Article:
Large whirlpools, turmoils of foam, the dull vibration of the brown mass. I walked down along the bank. In the northern part of the city, a scale indicates the height of water: 4.20 m on Saturday, June 8, 2013 – nothing terrible, after all.
In one street away from the crowds, where the forgotten houses slowly collapse, a small plate – 1890 – indicates the height of a historic flood.
Small plates like these accompanied my childhood: the neighborhood of Paris where I live (and where I still live, by the way) was immersed by the water during the flood of January 1910.
A plaque at the corner, a plaque on the wall of my school, another on the wall of the church – growing up, I found myself slowly growing out of the water, centimeter by centimeter. The photos taken in my neighborhood, one of the most affected by the flood of 1910, are among those that the Parisians have never stoppe watching. The street where I lived, so familiar on the images and unchanged even sixty years later, seems to be entirely occupied by the Seine, and I often dreamed about the return of the waters which one night turned my home into an island.
One day in a bus, long time ago, in the Faubourg Saint-Antoine, I heard two old men talking about those days, the brightest moment of my dreams. One of them, eight years old at the time of the flood, son of a cabinet-maker, “borrowed” a boat that someone had tied in their courtyard. He went on an adventure, from yard to yard, in the labyrinth of the Faubourg. All the ground floor had disappeared under the water, and quickly there was nothing known. Lost, he rowed for hours, led here and there by the currents. At nightfall, a neighbor recognized him and took him home, where his parents believed him to have been drowned. The old man was still surprised that they did not beat him.
To measure the flood of the Seine, one can stop in front of the wall near the lock of the Arsenal, where the Canal Saint-Martin joins the Seine, south of the Place de la Bastille. There was once a staff gauge on the bridge of Austerlitz, too (I do not know if it is still visible).
One can also observe the rising waters on the Zouave of the Bridge of Alma: in 1910, not only the Zouave, but even his fez was under water.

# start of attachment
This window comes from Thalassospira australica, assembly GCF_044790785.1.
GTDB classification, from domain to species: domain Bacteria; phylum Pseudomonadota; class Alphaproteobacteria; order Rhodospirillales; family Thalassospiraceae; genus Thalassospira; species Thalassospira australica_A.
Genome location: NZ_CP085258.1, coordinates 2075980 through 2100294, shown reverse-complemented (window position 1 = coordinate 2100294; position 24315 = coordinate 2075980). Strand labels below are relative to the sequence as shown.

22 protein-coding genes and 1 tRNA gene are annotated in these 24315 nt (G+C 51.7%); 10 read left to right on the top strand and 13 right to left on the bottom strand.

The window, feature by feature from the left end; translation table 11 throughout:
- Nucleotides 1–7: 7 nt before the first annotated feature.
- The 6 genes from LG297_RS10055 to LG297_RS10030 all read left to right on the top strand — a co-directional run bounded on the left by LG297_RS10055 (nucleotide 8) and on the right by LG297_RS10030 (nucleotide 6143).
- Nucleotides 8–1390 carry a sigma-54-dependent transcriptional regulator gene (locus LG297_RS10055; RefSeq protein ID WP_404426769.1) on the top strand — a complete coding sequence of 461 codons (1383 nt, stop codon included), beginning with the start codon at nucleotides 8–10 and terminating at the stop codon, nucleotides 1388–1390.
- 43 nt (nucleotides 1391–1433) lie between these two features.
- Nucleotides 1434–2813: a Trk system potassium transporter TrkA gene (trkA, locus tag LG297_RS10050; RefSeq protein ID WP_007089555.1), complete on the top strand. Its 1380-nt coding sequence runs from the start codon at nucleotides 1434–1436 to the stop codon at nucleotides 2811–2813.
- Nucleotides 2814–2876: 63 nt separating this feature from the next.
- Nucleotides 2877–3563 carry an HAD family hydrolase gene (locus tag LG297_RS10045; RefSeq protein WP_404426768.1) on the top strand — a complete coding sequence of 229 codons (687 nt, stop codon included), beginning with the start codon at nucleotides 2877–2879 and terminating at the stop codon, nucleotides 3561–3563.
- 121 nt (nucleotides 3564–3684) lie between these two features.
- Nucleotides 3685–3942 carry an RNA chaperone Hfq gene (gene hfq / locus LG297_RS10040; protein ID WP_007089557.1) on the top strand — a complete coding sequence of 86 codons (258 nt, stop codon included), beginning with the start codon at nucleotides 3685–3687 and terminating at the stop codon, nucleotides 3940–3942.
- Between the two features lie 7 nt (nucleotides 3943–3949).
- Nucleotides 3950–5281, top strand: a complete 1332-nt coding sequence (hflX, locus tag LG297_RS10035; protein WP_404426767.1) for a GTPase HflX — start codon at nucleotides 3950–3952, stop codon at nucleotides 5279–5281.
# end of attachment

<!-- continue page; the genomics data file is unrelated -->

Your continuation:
A zouave? Under the Bridge of Alma?
The zouaves were the soldiers of the African army from 1830 to 1962, French colonial troops supporting the indigenous troops, for example the Moroccan riflemen.
Until the First World War, the uniform of the zouaves was particularly elaborate and colorful. It included an Arabic headdress called chéchia – a red felt fez, adorned with a fringe of tassels, often with a white cotton turban. The bedaïa, a dark blue Arabic bolero jacket with a red hem was worn above the sédria, the dark blue sleeveless Arabic vest. The red Arabic pants or sarouel was very large. The indigo blue belt was allegedly intended to keep the intestines warm against dysentery – a singular medicine. This belt was 40 centimeters large and four meters long: to put it on, the zouaves had to help each other. The ensemble was completed by high gaiters. Red, indigo blue and midnight blue – these were the colors that attracted the eyes of the painters.
And not only of the painters. In the national imagination, the zouaves, dressed so oriental and romantic, were also the most exemplary and eccentric warriors. It is still said “playing the zouave” for someone who makes a spectacle and behaves like an idiot. The last one of these autochromes by Jean-Baptiste Tournassoux realized between 1914 and 1916, shortly before they abandoned their strange costume, offers a good idea of the impression given by the zouaves.
During the Second Empire, the zouaves were also used outside of the colonies, especially during the Crimean War. There, in the Battle of Alma in 1854, the 3rd Regiment of Zouaves attacked the Russians by surprise, by climbing the rocky cliffs to grab their artillery and turn it against them. Two years later, Emperor Napoleon III inaugurated the Bridge of Alma, whose piers were decorated with four monumental statues: a zouave and a grenadier sculpted by Georges Diebolt on the upstream side, and a hunter on foot and a gunner sculpted by Auguste Arnaud on the downstream side. When the bridge was reconstructed between 1970 and 1974, the statues were scattered, and only the zouave remained there.
A german postcard from before 1914, showing the defenses of Paris. The Redoubt of Gravelles appears as a red line southeast of the city
The hunter was installed on the Redoubt of Gravelles in the Forest of Vincennes, between the fortresses of Charenton and Nogent, a remnant of the fortifications of Thiers built around Paris in 1841 – not on the fortifications themselves, today disappeared, but on an intermediate link between to of the sixteen fortresses. The hunter thus appears a bit like the last protector of Paris against the Prussians, and in fact, he watches over the eastern highway, looking to Germany (well, moved there in 1970, one hundred years after the Franco-Prussian war, it cannot be a coincidence).